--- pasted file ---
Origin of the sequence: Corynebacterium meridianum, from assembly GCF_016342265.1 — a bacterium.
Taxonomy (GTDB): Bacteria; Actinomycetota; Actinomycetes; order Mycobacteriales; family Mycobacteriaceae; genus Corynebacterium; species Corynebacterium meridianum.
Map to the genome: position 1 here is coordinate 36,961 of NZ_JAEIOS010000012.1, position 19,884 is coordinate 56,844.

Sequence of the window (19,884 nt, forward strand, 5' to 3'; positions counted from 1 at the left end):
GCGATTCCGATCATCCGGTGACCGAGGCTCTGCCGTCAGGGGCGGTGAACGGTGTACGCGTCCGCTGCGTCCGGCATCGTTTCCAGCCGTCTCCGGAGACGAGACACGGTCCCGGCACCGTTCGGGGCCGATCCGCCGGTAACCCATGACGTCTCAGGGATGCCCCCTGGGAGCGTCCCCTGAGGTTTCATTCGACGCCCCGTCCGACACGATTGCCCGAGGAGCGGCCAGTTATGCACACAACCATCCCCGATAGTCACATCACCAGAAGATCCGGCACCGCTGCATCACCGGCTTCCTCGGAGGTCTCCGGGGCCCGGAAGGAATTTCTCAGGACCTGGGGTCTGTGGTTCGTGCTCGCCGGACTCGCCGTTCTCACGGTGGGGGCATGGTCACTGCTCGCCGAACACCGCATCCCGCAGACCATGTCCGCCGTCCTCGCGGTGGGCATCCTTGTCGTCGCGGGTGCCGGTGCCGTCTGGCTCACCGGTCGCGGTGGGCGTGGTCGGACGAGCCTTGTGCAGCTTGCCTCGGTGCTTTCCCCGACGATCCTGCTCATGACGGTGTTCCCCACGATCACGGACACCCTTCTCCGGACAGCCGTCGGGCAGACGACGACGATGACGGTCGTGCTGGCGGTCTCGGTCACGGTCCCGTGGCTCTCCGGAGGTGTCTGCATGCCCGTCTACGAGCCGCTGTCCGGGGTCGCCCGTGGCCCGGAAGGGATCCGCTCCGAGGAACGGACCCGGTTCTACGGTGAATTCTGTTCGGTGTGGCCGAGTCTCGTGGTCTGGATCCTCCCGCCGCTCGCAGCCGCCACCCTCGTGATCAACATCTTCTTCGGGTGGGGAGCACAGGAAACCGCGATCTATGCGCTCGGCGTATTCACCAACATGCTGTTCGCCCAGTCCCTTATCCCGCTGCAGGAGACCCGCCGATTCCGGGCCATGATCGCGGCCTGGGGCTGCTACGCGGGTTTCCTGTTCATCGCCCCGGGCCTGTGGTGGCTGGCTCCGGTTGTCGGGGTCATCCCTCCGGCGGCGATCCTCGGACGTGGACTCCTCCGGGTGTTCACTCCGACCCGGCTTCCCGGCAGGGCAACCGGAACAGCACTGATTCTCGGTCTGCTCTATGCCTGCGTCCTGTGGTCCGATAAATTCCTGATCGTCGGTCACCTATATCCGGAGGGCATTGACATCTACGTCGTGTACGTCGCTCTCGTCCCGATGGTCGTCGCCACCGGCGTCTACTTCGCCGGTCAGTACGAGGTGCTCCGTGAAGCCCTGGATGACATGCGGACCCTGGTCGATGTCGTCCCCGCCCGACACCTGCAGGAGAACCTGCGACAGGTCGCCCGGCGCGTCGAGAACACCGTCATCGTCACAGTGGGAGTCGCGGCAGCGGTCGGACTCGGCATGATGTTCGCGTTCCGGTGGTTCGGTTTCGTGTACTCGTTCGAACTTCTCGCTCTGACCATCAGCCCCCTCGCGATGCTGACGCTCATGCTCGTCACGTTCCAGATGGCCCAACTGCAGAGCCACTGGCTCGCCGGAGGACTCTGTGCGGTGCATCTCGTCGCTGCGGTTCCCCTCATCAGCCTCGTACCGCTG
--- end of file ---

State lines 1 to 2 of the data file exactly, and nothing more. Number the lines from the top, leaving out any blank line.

Origin of the sequence: Corynebacterium meridianum, from assembly GCF_016342265.1 — a bacterium.
Taxonomy (GTDB): Bacteria; Actinomycetota; Actinomycetes; order Mycobacteriales; family Mycobacteriaceae; genus Corynebacterium; species Corynebacterium meridianum.